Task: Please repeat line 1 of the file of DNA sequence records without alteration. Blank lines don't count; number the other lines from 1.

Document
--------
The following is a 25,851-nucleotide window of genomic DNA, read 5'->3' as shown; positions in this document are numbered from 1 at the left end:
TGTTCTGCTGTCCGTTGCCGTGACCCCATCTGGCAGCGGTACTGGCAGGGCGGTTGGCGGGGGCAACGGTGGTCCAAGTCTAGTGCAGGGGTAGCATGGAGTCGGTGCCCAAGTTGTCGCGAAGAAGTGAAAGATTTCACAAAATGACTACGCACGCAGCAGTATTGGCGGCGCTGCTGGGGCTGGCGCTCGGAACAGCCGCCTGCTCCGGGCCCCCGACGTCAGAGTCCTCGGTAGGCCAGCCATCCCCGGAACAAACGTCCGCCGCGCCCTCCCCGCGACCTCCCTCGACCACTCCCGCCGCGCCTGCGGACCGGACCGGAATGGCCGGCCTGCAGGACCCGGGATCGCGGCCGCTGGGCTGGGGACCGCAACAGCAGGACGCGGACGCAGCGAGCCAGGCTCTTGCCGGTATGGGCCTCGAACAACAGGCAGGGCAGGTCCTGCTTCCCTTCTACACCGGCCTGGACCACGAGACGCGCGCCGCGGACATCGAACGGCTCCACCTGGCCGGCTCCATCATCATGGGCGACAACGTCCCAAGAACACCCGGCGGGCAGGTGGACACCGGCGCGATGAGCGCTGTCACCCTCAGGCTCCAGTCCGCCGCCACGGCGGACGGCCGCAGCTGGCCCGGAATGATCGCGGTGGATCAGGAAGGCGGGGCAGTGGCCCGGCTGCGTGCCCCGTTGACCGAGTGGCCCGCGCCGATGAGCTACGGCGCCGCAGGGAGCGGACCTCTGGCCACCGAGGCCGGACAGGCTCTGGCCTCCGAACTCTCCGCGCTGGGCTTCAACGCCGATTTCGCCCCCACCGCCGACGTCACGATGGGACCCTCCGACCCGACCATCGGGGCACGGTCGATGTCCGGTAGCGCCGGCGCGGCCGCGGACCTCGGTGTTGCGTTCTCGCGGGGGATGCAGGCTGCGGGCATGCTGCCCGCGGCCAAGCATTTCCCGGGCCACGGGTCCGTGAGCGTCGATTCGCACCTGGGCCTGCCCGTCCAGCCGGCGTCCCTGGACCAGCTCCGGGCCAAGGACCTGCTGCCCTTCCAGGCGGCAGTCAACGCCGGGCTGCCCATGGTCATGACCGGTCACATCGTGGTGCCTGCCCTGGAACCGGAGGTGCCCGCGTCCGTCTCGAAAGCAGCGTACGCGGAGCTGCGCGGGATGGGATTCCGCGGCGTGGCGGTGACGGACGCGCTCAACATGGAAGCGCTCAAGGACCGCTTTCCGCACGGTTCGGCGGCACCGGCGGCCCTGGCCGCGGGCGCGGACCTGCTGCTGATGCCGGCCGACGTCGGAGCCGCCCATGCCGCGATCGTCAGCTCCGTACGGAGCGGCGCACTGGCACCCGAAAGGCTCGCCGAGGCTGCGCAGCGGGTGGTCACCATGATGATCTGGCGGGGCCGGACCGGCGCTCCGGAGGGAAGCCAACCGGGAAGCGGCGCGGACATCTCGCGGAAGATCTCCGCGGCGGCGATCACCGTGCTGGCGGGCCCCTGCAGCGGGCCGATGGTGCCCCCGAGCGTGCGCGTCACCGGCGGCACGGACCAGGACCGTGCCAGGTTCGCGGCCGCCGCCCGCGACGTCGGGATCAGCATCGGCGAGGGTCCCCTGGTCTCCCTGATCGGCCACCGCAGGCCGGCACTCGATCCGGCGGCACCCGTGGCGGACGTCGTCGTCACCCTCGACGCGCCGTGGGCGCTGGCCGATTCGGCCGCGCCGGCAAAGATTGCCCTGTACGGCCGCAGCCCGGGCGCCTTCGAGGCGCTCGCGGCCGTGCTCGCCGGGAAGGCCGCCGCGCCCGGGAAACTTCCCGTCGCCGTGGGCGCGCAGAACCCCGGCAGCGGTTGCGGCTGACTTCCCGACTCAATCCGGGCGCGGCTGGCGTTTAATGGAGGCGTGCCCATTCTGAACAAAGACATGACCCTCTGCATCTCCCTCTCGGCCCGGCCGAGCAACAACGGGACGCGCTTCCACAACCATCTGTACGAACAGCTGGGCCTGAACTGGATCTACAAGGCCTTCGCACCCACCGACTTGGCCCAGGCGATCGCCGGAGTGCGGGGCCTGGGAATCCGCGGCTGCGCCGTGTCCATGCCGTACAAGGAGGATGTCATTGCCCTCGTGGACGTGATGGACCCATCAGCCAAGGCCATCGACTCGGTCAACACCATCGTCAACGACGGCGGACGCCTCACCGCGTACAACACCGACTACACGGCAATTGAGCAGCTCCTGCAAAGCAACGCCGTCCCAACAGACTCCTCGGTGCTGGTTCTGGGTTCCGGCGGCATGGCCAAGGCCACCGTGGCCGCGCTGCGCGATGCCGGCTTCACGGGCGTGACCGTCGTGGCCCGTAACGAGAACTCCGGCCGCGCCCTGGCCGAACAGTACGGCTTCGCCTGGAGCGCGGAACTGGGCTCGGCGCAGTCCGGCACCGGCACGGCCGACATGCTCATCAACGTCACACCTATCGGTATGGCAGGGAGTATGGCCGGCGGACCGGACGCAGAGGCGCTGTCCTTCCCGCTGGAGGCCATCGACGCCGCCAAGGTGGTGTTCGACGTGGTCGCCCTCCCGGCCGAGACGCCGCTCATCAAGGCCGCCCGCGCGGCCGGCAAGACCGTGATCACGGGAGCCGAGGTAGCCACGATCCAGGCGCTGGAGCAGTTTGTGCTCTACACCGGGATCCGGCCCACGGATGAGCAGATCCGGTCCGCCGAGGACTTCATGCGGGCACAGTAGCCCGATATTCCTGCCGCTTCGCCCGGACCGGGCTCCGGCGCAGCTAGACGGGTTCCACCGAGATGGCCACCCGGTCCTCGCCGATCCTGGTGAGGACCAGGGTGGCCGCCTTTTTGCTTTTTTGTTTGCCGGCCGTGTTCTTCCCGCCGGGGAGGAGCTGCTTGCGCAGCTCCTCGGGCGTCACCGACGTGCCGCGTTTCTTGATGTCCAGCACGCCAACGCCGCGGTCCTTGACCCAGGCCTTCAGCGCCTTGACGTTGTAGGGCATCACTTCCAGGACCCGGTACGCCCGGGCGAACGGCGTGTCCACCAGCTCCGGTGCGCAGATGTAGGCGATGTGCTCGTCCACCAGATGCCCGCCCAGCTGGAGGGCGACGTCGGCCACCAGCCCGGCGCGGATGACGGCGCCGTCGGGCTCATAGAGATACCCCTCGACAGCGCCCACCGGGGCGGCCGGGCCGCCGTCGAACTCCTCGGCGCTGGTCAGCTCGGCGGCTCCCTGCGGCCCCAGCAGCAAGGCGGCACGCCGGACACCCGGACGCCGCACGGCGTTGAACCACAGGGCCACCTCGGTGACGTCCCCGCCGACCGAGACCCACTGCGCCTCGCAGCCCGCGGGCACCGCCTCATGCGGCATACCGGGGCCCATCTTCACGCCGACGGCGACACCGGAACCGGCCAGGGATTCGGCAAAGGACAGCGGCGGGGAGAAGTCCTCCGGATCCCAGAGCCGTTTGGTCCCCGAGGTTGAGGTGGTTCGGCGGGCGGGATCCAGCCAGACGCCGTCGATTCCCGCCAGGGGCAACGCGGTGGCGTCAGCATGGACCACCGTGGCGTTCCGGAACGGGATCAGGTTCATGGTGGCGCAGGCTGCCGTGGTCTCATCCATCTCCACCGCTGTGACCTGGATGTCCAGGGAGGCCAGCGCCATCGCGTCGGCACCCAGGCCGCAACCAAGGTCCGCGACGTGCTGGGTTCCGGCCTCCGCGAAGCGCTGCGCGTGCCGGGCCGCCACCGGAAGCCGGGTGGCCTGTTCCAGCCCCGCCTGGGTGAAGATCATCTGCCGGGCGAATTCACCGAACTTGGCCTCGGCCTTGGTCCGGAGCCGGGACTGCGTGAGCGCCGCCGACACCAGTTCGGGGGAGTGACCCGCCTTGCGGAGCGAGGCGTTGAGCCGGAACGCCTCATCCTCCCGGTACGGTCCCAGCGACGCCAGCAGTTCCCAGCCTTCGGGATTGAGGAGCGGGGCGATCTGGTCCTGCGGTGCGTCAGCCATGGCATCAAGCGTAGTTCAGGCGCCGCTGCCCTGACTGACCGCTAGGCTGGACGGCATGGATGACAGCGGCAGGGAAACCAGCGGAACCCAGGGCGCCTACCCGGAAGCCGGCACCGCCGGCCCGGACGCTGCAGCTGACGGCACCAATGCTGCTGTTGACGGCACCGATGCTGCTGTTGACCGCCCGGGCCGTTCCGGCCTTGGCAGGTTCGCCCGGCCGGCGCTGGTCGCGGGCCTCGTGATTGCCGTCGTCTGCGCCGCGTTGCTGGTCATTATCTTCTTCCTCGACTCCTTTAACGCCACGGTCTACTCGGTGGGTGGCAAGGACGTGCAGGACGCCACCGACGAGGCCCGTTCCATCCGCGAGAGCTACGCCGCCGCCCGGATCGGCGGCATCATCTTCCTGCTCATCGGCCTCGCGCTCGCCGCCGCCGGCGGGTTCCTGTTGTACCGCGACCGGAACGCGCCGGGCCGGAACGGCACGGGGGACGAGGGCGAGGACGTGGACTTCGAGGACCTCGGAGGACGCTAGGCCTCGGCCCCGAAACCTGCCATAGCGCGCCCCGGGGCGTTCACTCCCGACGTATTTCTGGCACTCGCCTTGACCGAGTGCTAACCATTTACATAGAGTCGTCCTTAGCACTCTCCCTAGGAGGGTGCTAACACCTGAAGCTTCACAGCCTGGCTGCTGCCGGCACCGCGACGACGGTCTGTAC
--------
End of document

The following is a 25,851-nucleotide window of genomic DNA, read 5'->3' as shown; positions in this document are numbered from 1 at the left end: